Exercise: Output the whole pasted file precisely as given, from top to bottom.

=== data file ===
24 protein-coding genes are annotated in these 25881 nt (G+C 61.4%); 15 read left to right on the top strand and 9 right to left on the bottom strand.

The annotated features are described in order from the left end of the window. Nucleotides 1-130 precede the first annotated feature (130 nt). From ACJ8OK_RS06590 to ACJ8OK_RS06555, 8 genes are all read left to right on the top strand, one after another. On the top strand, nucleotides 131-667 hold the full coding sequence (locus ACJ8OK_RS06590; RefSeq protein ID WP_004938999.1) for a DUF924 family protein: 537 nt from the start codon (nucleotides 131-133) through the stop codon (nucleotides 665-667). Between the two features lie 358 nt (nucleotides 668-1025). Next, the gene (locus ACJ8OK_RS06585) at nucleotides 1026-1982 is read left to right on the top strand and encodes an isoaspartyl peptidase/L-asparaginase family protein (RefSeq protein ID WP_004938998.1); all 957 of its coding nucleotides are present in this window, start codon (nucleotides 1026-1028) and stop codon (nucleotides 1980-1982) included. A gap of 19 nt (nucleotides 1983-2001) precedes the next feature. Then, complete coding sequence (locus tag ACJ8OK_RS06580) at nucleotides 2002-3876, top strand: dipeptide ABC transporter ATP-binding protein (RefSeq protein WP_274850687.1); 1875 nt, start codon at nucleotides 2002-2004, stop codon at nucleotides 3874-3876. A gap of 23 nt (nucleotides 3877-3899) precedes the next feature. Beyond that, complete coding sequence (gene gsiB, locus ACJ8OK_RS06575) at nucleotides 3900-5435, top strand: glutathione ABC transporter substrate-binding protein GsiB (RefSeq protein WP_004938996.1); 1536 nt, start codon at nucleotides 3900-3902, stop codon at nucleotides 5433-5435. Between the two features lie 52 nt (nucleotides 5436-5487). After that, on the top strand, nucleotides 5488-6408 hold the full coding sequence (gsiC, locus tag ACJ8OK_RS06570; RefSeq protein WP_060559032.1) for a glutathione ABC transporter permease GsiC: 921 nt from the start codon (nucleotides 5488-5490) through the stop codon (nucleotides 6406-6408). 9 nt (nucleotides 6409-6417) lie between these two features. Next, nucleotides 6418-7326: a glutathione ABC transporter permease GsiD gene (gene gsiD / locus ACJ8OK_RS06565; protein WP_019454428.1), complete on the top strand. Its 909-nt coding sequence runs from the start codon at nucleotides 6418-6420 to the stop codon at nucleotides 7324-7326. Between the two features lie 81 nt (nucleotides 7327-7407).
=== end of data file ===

24 protein-coding genes are annotated in these 25881 nt (G+C 61.4%); 15 read left to right on the top strand and 9 right to left on the bottom strand.

The annotated features are described in order from the left end of the window. Nucleotides 1-130 precede the first annotated feature (130 nt). From ACJ8OK_RS06590 to ACJ8OK_RS06555, 8 genes are all read left to right on the top strand, one after another. On the top strand, nucleotides 131-667 hold the full coding sequence (locus ACJ8OK_RS06590; RefSeq protein ID WP_004938999.1) for a DUF924 family protein: 537 nt from the start codon (nucleotides 131-133) through the stop codon (nucleotides 665-667). Between the two features lie 358 nt (nucleotides 668-1025). Next, the gene (locus ACJ8OK_RS06585) at nucleotides 1026-1982 is read left to right on the top strand and encodes an isoaspartyl peptidase/L-asparaginase family protein (RefSeq protein ID WP_004938998.1); all 957 of its coding nucleotides are present in this window, start codon (nucleotides 1026-1028) and stop codon (nucleotides 1980-1982) included. A gap of 19 nt (nucleotides 1983-2001) precedes the next feature. Then, complete coding sequence (locus tag ACJ8OK_RS06580) at nucleotides 2002-3876, top strand: dipeptide ABC transporter ATP-binding protein (RefSeq protein WP_274850687.1); 1875 nt, start codon at nucleotides 2002-2004, stop codon at nucleotides 3874-3876. A gap of 23 nt (nucleotides 3877-3899) precedes the next feature. Beyond that, complete coding sequence (gene gsiB, locus ACJ8OK_RS06575) at nucleotides 3900-5435, top strand: glutathione ABC transporter substrate-binding protein GsiB (RefSeq protein WP_004938996.1); 1536 nt, start codon at nucleotides 3900-3902, stop codon at nucleotides 5433-5435. Between the two features lie 52 nt (nucleotides 5436-5487). After that, on the top strand, nucleotides 5488-6408 hold the full coding sequence (gsiC, locus tag ACJ8OK_RS06570; RefSeq protein WP_060559032.1) for a glutathione ABC transporter permease GsiC: 921 nt from the start codon (nucleotides 5488-5490) through the stop codon (nucleotides 6406-6408). 9 nt (nucleotides 6409-6417) lie between these two features. Next, nucleotides 6418-7326: a glutathione ABC transporter permease GsiD gene (gene gsiD / locus ACJ8OK_RS06565; protein WP_019454428.1), complete on the top strand. Its 909-nt coding sequence runs from the start codon at nucleotides 6418-6420 to the stop codon at nucleotides 7324-7326. Between the two features lie 81 nt (nucleotides 7327-7407).